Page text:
Michael Avenatti blames arrest on ‘vindictive’ prosecutors
NEW YORK (AP) — Lawyer Michael Avenatti wants a judge to dismiss criminal charges that he extorted Nike, and he is blaming his arrest on what he calls vindictive prosecutors as he releases material his attorneys say support his claims the sportswear company was paying amateur athletes.
Avenatti’s attorneys filed papers Wednesday in Manhattan federal court, saying the lawyer who gained fame by representing porn star Stormy Daniels and by sparring on social media with President Donald Trump is being unfairly targeted by the Justice Department.
The lawyers wrote that Avenatti was facing criminal charges in part because of “his aggressive public persona, long feud with President Trump, and brief entanglement with” New York prosecutors who blamed him for spoiling a planned meeting with Daniels last year in their probe of ex-Trump lawyer Michael Cohen.
Cohen is serving a three-year prison sentence after pleading guilty to charges.
“President Trump, the leader of the Executive Branch, and his family have demonstrated genuine animus toward Mr. Avenatti,” the lawyers said. “President Trump’s son, Donald Trump, Jr., gleefully celebrated on Twitter when Mr. Avenatti was arrested on March 25.”
Prosecutors declined through a spokesman to comment.
Avenatti has pleaded not guilty to charges he tried to extort up to $25 million from Nike by threatening to publicize claims the sportswear company enabled payouts to promising young athletes and their families.
Avenatti represented Daniels over a nondisclosure deal regarding Daniels’ claims that she had an affair with Trump.
Avenatti is also charged separately with defrauding Daniels in a book deal, and he faces federal fraud charges in California related to clients. He has denied wrongdoing.
Meanwhile, Avenatti’s lawyers gave a glimpse of some of the alleged wrongdoing within Nike that Avenatti claimed he referenced with their lawyers before his arrest.
The lawyers said “widespread corruption of amateur basketball at Nike” was revealed in evidence given to Avenatti’s lawyers as they prepare for a November trial.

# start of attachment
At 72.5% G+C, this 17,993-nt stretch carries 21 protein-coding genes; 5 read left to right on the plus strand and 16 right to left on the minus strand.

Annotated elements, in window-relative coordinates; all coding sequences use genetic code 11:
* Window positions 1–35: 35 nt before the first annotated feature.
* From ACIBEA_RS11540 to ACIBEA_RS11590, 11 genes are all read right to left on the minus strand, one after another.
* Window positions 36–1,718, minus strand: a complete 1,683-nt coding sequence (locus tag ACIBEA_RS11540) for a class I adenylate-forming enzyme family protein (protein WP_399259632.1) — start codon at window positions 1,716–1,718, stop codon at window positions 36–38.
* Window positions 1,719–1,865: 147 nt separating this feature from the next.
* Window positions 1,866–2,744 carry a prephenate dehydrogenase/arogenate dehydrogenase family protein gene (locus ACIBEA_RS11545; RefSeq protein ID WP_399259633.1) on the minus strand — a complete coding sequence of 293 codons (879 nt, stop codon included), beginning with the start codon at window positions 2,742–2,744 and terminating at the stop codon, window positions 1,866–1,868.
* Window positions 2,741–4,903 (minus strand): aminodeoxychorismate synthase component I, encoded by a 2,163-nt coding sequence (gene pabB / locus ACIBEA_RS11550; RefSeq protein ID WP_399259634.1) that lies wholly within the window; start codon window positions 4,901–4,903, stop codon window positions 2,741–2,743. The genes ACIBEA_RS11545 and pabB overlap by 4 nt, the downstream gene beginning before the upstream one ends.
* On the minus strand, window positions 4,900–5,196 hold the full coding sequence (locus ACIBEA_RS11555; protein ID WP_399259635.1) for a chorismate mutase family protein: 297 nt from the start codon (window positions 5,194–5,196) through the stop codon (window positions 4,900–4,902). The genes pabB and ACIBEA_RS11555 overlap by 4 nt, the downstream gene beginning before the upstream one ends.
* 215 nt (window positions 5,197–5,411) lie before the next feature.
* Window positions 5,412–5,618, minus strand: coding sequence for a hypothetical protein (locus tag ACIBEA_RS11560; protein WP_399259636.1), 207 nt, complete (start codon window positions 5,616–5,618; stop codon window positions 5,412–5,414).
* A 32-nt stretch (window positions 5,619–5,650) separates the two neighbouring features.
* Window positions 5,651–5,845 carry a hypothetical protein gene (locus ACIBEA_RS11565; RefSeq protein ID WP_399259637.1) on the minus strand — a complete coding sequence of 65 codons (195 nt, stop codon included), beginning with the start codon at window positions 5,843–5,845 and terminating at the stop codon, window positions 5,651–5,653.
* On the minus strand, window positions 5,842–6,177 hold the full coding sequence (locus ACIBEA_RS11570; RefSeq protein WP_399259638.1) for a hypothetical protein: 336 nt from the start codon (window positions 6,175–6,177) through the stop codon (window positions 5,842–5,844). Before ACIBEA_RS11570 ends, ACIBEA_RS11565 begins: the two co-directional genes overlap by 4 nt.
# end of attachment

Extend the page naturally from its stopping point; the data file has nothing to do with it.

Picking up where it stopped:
They cited, for instance, proof that an unspecified University of Kentucky men’s basketball assistant coach exchanged text messages with a Nike youth league director alleging that the company’s plan to pay elite high school players included New Orleans rookie and No. 1 overall draft pick Zion Williamson, as well as Romeo Langford, chosen 14th in the NBA draft by the Boston Celtics. There was no claim a payment was made.
The filing said Nike Elite Youth Basketball League director Carlton Debose acknowledged texting the Wildcats assistant that Nike paid players “through at least ten different” Elite League coaches.
The filing also said a Nike executive who led “Event Strategy” for the Elite League told a colleague “about carrying large amounts of cash through airport security and indicated that she would lie and ‘just say I just sold my car’ if she got stopped.”
Nike said in a statement: “Nike will not respond to the allegations of an individual facing federal charges of fraud and extortion. Nike will continue its cooperation with the government’s investigation into grassroots basketball and the related extortion case.”
In a statement, Kentucky said that the athletic department remains “committed to compliance in all facets. … and will work closely with the NCAA and Southeastern Conference when necessary on any and all matters.”